A young widowed father opening up about living with loss
‘You turn on the TV and every other story is tellin’ you somebody died.’ – Prince, Sign O’ The Times
It’s been difficult to avoid the subject of death this year; so many people we grew up with, albeit distantly, keep leaving our lives. I’ve been thinking a lot lately about how we respond to this kind of loss in the digital age. Early last night, I was in a bar with colleagues and clients having a conversation about how many incredibly talented public figures have died recently.
‘Prince is dead!” interrupted my colleague, Alex. It was the lead story on TMZ – the entertainment news site that I like to think knew Michael Jackson had died before he did.
It was okay though, because apparently – according to Alex at least – it wasn’t true until the BBC ran the story.
‘It’s on the BBC now,’ he confirmed a minute later. It was true then: another legend lost.
My phone started beeping with messages and flashing with social media alerts almost immediately. Anyone who knows me well understands that Prince was my Bowie. Several people offered me quite heartfelt condolences, and when I read them I wasn’t sure how I was supposed to feel. Shouldn’t those sorts of comments be reserved only for friends and family of the deceased?
The answer, I’ve now concluded is,’no’.
You see, grief is pretty democratic and you don’t choose it as much as it chooses you. It’s also quite a small word for something so big, so when I thought about how I was feeling when I heard the news I asked myself a few questions:
Am I bereft today? No.
Am I in mourning? No.
But am I grieving? Yes, I am.
I started to get my head round this last night as I sat on a roof terrace in Soho drinking a beer, smoking a cigarette and chatting to a stranger with tears running down my face.
I was grieving my childhood and the memories of the music that played incessantly throughout my family home.
I was grieving my teenage years when I first saw Prince perform live at Wembley Stadium.
I was grieving the two decades that followed and the countless times I heard and saw him again.
But most of all I was grieving the associations: the memories of my 30th birthday at the O2 when all my closest friends came to watch him with me again; the 12″ vinyl of Purple Rain that my best mate bought me once for another birthday; the wall it hung on in the last flat I shared with Desreen, after she framed it for me; the lyrics to many of his songs that suddenly meant so much more to me after her death.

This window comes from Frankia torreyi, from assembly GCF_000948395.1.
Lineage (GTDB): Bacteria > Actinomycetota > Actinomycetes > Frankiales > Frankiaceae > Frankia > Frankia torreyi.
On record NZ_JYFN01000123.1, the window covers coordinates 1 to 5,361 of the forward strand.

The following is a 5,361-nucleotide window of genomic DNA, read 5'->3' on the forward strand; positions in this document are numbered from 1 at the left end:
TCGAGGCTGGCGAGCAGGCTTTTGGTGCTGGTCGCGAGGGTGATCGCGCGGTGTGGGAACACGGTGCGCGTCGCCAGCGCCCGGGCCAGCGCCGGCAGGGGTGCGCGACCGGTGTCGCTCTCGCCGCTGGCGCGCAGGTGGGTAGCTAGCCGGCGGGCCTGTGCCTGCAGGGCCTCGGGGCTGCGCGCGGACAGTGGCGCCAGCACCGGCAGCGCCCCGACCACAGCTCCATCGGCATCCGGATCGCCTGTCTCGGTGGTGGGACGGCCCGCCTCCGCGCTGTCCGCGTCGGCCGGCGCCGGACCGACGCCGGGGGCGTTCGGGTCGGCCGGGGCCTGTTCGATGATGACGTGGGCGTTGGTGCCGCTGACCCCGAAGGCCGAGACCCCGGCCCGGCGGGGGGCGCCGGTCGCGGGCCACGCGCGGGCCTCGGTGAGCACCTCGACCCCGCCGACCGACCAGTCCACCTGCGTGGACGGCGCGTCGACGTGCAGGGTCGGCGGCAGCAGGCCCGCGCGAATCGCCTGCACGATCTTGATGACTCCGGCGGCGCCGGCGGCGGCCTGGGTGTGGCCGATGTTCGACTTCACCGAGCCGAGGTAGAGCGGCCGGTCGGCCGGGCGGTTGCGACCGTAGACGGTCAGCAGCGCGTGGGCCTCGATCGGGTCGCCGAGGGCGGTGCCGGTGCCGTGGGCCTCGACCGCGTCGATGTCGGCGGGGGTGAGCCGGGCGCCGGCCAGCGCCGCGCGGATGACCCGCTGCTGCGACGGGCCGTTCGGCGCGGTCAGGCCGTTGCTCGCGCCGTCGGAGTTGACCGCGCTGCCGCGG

I got into bed a bit drunk but woke up abruptly at 4am with a head full of thoughts and a social media feed filled with tributes. Comments, quotes, videos, playlists, tearful emojis and purple-tinted pictures.
What is this social outpouring we keep witnessing time and time again, and why do we feel the need to share? I asked myself.
The simple answer is it’s grief and yet grief is not simple. It’s not one dimensional or linear. No one person has more right to it than another. It’s not a lifestyle choice, a fad or a fashion. At worst ‘close grief’ is an overwhelming, chaotic, confusing and contradictory emotional head-fuck. ‘Distant grief’ – such as that caused by the loss of someone famous who you never met – can be a reminder of a closer loss that came before. In some cases it can even be its instigator, opening the floodgates to suppressed grief that you didn’t even realise you had bottled up.
But I’ve also started to believe that the way that social media has facilitated a new response to ‘distant grief’ can only be a good thing. Cultural stoicism and personal idiosyncrasies may leave some of us uncomfortable in wearing our hearts on our sleeves, but the comfortable remoteness offered by social media means we can certainly wear them on our feeds. And at least that means we’re accepting that it’s okay to grieve and getting some practice in for those awful times when loss gets really close.